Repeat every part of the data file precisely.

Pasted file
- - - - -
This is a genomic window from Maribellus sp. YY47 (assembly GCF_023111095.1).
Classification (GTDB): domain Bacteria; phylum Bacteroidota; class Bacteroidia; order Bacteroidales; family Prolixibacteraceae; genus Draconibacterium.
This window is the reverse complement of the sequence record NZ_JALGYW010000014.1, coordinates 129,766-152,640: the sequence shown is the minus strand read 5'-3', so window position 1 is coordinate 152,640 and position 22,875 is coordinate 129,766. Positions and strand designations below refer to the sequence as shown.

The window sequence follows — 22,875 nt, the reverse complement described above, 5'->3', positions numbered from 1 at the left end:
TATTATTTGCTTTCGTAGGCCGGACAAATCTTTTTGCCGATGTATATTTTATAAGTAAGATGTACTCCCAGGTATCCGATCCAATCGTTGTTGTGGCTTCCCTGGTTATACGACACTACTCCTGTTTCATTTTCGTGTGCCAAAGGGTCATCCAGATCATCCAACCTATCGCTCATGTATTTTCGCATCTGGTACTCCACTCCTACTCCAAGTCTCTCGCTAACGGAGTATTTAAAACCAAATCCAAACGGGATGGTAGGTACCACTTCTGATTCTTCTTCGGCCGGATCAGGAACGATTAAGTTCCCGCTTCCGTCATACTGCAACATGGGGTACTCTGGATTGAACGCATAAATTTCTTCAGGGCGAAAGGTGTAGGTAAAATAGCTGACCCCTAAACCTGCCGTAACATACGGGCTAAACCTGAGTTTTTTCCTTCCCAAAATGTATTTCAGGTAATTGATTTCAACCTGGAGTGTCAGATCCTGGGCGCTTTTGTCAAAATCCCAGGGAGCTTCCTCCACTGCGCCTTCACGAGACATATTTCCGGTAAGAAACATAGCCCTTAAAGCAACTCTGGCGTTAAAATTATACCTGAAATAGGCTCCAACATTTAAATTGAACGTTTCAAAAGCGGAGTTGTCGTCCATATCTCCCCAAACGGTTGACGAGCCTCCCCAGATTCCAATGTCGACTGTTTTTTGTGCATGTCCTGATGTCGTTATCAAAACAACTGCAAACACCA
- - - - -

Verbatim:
This is a genomic window from Maribellus sp. YY47 (assembly GCF_023111095.1).
Classification (GTDB): domain Bacteria; phylum Bacteroidota; class Bacteroidia; order Bacteroidales; family Prolixibacteraceae; genus Draconibacterium.
This window is the reverse complement of the sequence record NZ_JALGYW010000014.1, coordinates 129,766-152,640: the sequence shown is the minus strand read 5'-3', so window position 1 is coordinate 152,640 and position 22,875 is coordinate 129,766. Positions and strand designations below refer to the sequence as shown.

The window sequence follows — 22,875 nt, the reverse complement described above, 5'->3', positions numbered from 1 at the left end:
TATTATTTGCTTTCGTAGGCCGGACAAATCTTTTTGCCGATGTATATTTTATAAGTAAGATGTACTCCCAGGTATCCGATCCAATCGTTGTTGTGGCTTCCCTGGTTATACGACACTACTCCTGTTTCATTTTCGTGTGCCAAAGGGTCATCCAGATCATCCAACCTATCGCTCATGTATTTTCGCATCTGGTACTCCACTCCTACTCCAAGTCTCTCGCTAACGGAGTATTTAAAACCAAATCCAAACGGGATGGTAGGTACCACTTCTGATTCTTCTTCGGCCGGATCAGGAACGATTAAGTTCCCGCTTCCGTCATACTGCAACATGGGGTACTCTGGATTGAACGCATAAATTTCTTCAGGGCGAAAGGTGTAGGTAAAATAGCTGACCCCTAAACCTGCCGTAACATACGGGCTAAACCTGAGTTTTTTCCTTCCCAAAATGTATTTCAGGTAATTGATTTCAACCTGGAGTGTCAGATCCTGGGCGCTTTTGTCAAAATCCCAGGGAGCTTCCTCCACTGCGCCTTCACGAGACATATTTCCGGTAAGAAACATAGCCCTTAAAGCAACTCTGGCGTTAAAATTATACCTGAAATAGGCTCCAACATTTAAATTGAACGTTTCAAAAGCGGAGTTGTCGTCCATATCTCCCCAAACGGTTGACGAGCCTCCCCAGATTCCAATGTCGACTGTTTTTTGTGCATGTCCTGATGTCGTTATCAAAACAACTGCAAACACCA